The growth and localized breakdown of the passive film on iron in 0.05 M NaOH studied in situ using raman microscopy and potentiodynamic polarization
|Nieuwoudt, Michel Karin
|A unique Raman spectroscopic investigation combining a number of different techniques has been conducted in situ on the composition of the passive film on iron, both during its growth in 0.05 M NaOH by potentiodynamic polarization and during localized breakdown by pitting after addition of 0.05 M NaCl. There are differing theories for the mechanism of pit initiation and formation in the passive film on iron, and while these are in part due to different environmental factors, they are also influenced by differing theories for the nature of the passive film. The detailed information obtained in this study corroborate the two layer model for the passive film on iron, with γ-Fe2O3 forming the inner layer and the outer layer consisting of δ-FeOOH, α-FeOOH, γ-FeOOH, other components such as Fe(OH)2 and other intermediates. In the passive region of anodic polarization the film became increasingly hydrated with increasing anodic potential and with increased cycles became amorphous, comparing well with the Hydrated Polymeric Oxide model. Pre-resonance enhancement of the Raman bands of iron oxides and particularly iron oxy-hydroxides was afforded by excitation at 636.4 nm, and particularly at low wavenumbers. The use of Multivariate Curve Resolution with Alternating Least Squares (MCR-ALS) enabled determination of the relative amounts of the iron oxide and oxy-hydroxide components from the complex spectra recorded during potentiodynamic polarization. The amount of water incorporated in the passive film under the same conditions was also monitored in situ at similar potentials using excitation at 514.5 nm. Addition of chloride ions resulted in an increase in hydration and a change of the composition of the passive film to comprise mainly β-FeOOH and Green complex with some γ-Fe2O3 and γ-FeOOH. At the pitting potential significant changes in the composition occurred along with reduction in hydration, so that re-passivation could no longer be maintained at the same rate as dissolution by the chloride ions, enabling stable pitting. These observations indicate that water plays a protective role in the passive film and reinforce the mechanisms for pit initiation based on the De-passivation–Re-passivation theory and Chemical Dissolution theory.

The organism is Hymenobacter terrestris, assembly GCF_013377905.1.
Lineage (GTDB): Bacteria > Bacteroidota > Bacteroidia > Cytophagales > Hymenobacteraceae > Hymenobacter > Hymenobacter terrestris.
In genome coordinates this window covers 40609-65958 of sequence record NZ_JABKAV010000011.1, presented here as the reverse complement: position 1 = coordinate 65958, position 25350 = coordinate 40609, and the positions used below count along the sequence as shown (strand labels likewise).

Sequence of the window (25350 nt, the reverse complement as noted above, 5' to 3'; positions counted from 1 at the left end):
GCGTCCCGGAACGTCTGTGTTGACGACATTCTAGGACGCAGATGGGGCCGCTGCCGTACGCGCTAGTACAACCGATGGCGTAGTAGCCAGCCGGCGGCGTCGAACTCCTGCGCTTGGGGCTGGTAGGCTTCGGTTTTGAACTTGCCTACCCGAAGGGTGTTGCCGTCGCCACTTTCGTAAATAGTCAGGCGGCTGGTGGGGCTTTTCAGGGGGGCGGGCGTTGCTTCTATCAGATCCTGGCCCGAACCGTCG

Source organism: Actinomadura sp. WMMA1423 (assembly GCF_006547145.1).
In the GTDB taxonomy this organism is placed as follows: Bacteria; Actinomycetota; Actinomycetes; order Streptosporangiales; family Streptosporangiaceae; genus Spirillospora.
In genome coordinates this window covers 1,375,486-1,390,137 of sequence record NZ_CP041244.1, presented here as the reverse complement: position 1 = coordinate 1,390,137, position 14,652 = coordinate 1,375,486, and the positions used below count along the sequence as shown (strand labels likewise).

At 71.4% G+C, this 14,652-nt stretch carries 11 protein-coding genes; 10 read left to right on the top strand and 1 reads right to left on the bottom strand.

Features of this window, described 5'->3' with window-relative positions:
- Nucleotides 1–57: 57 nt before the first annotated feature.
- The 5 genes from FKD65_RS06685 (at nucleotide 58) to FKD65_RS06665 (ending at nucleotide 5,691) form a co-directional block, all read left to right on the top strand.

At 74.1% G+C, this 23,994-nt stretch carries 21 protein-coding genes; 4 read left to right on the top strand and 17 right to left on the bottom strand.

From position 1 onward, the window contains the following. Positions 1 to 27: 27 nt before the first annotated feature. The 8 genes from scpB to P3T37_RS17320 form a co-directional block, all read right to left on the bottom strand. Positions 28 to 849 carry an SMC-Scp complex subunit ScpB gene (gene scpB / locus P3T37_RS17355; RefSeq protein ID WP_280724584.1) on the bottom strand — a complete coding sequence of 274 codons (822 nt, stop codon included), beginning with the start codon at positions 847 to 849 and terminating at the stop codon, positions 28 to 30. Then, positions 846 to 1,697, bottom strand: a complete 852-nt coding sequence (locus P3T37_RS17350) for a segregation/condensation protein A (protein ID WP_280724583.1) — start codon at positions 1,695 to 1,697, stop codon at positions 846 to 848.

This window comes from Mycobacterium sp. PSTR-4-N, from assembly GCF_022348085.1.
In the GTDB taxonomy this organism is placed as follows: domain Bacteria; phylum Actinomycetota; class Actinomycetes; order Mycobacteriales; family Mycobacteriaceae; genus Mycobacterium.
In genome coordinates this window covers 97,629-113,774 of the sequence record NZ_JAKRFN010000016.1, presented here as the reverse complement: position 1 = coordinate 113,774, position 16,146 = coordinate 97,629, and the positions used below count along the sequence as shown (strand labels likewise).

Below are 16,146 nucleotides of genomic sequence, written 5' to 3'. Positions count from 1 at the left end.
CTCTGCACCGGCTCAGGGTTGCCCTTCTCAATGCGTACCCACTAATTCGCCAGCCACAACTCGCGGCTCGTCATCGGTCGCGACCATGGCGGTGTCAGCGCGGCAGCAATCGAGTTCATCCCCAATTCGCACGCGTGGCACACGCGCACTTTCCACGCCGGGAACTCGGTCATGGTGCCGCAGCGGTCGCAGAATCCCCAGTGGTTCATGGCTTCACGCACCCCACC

|Field ion microscopy.
|The growth and localized breakdown of the passive film on iron in 0.05 M NaOH studied in situ using raman microscopy and potentiodynamic polarization